Monday, January 30, 2006

ITunesU -- A great idea

You know I love my IPod. I've talked about that often enough here.

But as a communications consultant, I'm always looking for ways that new media can help businesses. So far, I haven't had a lot of luck convincing companies that podcasts are something that they can turn to their advantage. But the business reasons for including tools like blogs and podcasts in your communications toolkit are slowly piling up.

Now, here's another cool tool.

Introducing ITunesU. Apple has unveiled this specialized version of its popular ITunes online music store that universities can sign up for. It gives them all the tools they need to create their own online content.

Here's a blurb:
iTunes U* is a free, hosted service for colleges and universities that provides easy access to your educational content, including lectures and interviews 24 hours a day, 7 days a week.

It’s the most powerful way to manage a broad range of audio or video content and make it available quickly and easily to students, faculty, and staff. And it is the only application that supports the overwhelmingly popular iPod. iTunes U also offers you the simplicity and mobility you expect from Apple because it is based on the same easy-to-use technology of iTunes Music Store.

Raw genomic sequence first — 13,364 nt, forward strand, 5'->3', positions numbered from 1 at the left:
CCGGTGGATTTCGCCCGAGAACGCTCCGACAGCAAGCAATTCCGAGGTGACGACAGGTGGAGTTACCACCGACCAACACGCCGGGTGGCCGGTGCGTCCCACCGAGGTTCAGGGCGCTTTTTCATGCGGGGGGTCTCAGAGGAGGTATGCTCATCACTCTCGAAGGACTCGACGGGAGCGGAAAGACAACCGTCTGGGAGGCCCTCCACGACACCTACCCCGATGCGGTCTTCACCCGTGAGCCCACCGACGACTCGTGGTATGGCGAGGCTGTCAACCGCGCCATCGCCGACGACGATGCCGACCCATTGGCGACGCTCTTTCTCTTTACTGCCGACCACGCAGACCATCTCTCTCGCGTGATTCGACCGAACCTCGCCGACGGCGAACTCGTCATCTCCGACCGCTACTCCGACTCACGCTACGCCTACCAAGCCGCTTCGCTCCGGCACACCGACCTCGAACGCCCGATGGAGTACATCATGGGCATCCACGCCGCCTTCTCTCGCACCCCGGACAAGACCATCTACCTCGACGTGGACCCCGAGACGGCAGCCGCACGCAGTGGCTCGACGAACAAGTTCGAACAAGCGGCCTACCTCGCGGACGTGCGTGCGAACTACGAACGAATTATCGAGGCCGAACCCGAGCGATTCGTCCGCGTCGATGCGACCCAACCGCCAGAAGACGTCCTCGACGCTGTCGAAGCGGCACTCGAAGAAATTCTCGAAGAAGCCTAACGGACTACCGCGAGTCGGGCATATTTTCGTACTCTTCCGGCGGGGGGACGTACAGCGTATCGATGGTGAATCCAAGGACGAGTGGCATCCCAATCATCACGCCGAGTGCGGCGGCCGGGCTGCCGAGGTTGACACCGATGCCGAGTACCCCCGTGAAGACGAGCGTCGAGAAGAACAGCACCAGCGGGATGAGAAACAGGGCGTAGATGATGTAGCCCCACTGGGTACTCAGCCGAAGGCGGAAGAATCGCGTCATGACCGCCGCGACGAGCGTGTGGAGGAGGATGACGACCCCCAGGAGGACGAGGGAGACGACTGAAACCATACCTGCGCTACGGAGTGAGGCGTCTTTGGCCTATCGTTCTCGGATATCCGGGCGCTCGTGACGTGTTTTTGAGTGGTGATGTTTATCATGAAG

While this service is aimed at universities, it's easy to imagine that large companies would be interested in adapting this technology to their own in-house communication activities. They could deliver all kinds of audio and video content right to employees.

There are a lot of opportunities here and I expect we'll see this kind of application leaping into the commercial area. The revolution continues...

Saturday, January 28, 2006

The Sony Root Kit story continues

The other day, someone I worked with confessed that they didn't really understand the whole Sony root kit issue but they were pretty sure it wasn't all that significant.

I was a bit taken aback, because that person is pretty plugged into the whole Internet music scene and I thought they knew the story. But I began to think that they probably weren't all that different from a lot of others. Heck, I just realized that I haven't written about it before either, even though it was a huge story before Christmas.

This issue is significant, in large part because the insidious nature of the original problem will continue to be a problem for a long, long time to come, since so many people probably aren't even aware of it.

This story from Cory Doctorow over on Boing Boing links you to a larger on-going research piece that is looking at the potential fall-out from the Sony DRM issue. For example, what will happen if someone puts one of those infected Sony music CDs into their computer in 20 years? Will the program still try to load into the computer? And what will it do? If you're interested in some of the larger implications of the stuff that we take for granted every day, you might want to read this.
(Sony taproot graphic courtesy of Sevensheaven)